MOBILE, Ala. (WALA) – We’ve been following the Mary G. Montgomery High School Horticulture and Agriculture Program for a little over a year — and are always surprised by what they’re growing and learning.
The morning sun is barely in the sky and work is already underway at the MGM cornfield to beat the heat.
“Guys we are going to pick everything out here that we’ve got. Big ears, little ears — everything,” said Emily Dent, MGM Horticulture & Agriculture teacher.
Under the direction of the Agriculture teachers — the students planted the bi-color sweet corn back in early March.
“It’s a hope and a dream… to get out of it what you put into it. That’s what farming and growing vegetables is,” explained Dent.
Their hard work is paying off. The students are harvesting their second wave of corn.
“I’m picking them and then checking to see if they’re actually able to be picked. Like this one there it’s starting to dry up and a whole bunch of little bugs in them. So that wouldn’t really be able to be sold,” explained Anthony Thornton, MGM Senior.
The process has taught the students how to irrigate, fertilize, and have lots of patience.
“It’s an experience in and of itself to say hey — we planted this and now we are watching it grow and then just to be able to harvest it… Take it… And eat it. Take it home and eat it all in the same day,” said Dent. “I even freeze some and every time I eat it… I’m so incredibly proud that my students grew this.”
Alabama’s weather pattern is also teaching them how to improvise — adapt — and overcome.
“We make a joke — about them being amateur meteorologists because we look at the weather and take that into account – and say hey this is what’s coming — we need to prepare for it,” said Dent.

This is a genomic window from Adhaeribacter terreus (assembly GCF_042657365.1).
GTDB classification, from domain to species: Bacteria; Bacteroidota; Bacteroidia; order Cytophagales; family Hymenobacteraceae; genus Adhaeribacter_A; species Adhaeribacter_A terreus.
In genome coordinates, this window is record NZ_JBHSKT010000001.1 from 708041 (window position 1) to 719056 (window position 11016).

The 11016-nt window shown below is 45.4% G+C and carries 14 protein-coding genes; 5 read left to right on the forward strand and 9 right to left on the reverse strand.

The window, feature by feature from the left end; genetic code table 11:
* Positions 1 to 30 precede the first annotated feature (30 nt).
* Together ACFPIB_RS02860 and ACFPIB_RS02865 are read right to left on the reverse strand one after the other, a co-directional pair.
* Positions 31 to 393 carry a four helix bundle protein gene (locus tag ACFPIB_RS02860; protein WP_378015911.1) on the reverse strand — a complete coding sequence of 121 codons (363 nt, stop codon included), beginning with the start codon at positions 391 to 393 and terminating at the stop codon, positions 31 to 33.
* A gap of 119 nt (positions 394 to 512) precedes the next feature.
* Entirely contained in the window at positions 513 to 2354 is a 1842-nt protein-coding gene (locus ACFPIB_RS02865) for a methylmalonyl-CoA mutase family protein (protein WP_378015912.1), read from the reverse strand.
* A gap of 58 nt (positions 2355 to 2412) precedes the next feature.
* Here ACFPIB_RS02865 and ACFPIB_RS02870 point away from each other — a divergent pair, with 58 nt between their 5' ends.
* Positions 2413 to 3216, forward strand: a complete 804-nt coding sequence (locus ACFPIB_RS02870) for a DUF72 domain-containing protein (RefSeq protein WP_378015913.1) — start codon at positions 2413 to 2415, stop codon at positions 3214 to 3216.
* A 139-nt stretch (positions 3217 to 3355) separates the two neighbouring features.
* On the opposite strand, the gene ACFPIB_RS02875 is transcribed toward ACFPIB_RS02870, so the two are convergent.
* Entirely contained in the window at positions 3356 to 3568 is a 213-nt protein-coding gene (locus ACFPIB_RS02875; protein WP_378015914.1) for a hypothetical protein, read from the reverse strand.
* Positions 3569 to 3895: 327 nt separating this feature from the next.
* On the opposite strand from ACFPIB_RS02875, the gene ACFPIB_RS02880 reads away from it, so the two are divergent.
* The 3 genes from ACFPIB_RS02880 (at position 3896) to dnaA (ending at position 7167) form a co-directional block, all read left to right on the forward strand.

Remember that hail storm a few weeks ago??? — Dent showed us some of the damage left behind on the corn crop. “So this is actually wind and hail damage and of course it starts to kill the actual plant.”
“It literally blew it over. We thought it was done for — we thought it was water-logged. We thought it was done for. We thought it was gone. But sure enough the sun came out and gave it all the nutrients it needed and it sprouted right back up,” recalled Wes Stephens, recent MGM graduate.
They can’t grow enough — the sweet corn has sold out at the Semmes Farmer’s Market.
“When you take a gamble — it’s always a surprise when it pays off… It’s like that Christmas box you open — you never know what you’re going to get,” said Stephens.
“It’s very rewarding to see it — and see that people want to buy it and enjoy it,” said Thornton.
While it was a test run — for this untraditional classroom — they’ve learned a thing or two before planting their next wave.
“We only planted about a third of an acre. And we definitely learned that this small little bit we have planted here is definitely not enough,” said Dent.
The work never stops — last week they planted 1,200 mums to be ready for their fall sale in October.
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